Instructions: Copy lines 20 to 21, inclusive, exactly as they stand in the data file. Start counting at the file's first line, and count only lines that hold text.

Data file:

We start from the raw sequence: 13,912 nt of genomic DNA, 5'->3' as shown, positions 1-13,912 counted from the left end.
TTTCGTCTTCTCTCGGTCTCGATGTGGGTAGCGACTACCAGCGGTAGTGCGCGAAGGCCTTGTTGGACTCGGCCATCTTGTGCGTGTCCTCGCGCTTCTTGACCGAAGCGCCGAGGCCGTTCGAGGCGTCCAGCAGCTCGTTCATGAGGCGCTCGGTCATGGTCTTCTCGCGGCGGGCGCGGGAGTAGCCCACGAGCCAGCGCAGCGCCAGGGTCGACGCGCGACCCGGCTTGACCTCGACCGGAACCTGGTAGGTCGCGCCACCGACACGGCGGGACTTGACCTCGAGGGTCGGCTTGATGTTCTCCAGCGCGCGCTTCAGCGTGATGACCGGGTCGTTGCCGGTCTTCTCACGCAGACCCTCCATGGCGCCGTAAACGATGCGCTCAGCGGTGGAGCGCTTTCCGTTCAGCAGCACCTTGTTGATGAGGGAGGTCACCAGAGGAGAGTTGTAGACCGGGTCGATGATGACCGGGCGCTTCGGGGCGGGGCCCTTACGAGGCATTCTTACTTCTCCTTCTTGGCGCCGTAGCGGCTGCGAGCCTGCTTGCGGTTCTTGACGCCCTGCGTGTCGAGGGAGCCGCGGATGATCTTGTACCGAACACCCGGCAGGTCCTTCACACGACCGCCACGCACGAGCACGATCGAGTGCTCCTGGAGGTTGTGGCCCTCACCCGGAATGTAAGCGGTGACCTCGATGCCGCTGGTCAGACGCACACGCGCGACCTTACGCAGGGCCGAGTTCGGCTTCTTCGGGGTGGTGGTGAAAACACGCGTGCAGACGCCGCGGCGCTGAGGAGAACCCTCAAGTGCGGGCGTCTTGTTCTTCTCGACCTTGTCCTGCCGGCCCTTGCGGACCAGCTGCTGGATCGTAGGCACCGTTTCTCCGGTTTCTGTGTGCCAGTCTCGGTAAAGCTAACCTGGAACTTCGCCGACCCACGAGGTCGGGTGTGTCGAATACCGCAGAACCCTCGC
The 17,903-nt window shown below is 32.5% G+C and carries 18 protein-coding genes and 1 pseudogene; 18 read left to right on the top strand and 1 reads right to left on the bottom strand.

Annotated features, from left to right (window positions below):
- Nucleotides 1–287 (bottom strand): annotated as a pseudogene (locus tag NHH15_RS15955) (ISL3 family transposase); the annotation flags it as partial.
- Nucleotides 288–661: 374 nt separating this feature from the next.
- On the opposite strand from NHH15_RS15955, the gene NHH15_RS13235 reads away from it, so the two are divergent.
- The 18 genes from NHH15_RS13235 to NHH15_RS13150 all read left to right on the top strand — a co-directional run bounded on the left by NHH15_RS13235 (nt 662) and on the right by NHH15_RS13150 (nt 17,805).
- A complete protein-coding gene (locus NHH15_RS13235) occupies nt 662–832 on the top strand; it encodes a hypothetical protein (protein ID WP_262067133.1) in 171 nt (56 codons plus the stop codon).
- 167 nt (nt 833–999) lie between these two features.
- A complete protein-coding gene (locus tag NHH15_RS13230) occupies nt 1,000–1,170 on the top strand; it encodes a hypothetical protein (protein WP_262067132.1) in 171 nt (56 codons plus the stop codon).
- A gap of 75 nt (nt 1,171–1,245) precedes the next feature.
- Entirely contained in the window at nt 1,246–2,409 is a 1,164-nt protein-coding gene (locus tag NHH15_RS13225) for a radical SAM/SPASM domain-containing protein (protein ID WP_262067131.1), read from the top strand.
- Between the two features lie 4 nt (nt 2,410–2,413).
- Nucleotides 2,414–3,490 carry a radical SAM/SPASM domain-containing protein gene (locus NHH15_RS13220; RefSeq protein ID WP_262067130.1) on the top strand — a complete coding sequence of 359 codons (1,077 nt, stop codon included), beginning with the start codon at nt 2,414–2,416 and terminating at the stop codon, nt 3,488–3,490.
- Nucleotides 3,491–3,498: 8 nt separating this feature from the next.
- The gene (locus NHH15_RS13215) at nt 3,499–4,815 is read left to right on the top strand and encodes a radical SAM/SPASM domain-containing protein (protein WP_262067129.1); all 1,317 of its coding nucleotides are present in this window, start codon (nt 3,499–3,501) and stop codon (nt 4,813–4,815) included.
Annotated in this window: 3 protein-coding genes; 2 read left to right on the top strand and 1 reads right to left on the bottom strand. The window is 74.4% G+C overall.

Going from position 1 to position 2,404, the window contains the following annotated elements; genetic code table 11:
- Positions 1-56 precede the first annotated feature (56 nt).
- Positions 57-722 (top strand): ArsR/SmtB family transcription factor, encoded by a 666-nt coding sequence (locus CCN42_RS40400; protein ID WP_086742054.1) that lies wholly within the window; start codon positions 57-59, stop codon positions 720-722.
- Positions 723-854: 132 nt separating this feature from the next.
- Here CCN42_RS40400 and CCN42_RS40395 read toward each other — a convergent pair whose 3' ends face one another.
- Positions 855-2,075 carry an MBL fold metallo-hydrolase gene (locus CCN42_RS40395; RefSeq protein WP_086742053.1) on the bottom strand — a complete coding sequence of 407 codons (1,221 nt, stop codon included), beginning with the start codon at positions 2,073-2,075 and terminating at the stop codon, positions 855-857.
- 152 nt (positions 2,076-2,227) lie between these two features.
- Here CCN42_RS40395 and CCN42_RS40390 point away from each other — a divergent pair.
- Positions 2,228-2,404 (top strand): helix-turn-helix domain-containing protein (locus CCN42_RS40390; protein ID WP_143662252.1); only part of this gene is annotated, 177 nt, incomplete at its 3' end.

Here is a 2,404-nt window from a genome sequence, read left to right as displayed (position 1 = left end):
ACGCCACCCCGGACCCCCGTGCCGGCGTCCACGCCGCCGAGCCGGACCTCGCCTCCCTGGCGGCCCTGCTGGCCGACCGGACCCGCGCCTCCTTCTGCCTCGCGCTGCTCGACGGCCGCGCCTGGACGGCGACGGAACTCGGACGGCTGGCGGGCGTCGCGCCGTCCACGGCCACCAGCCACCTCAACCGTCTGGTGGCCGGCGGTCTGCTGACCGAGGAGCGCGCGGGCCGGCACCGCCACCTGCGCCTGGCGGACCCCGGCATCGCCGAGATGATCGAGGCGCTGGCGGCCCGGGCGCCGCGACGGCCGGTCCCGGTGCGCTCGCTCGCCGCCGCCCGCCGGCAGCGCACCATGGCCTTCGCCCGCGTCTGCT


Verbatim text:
- Positions 1-56 precede the first annotated feature (56 nt).
- Positions 57-722 (top strand): ArsR/SmtB family transcription factor, encoded by a 666-nt coding sequence (locus CCN42_RS40400; protein ID WP_086742054.1) that lies wholly within the window; start codon positions 57-59, stop codon positions 720-722.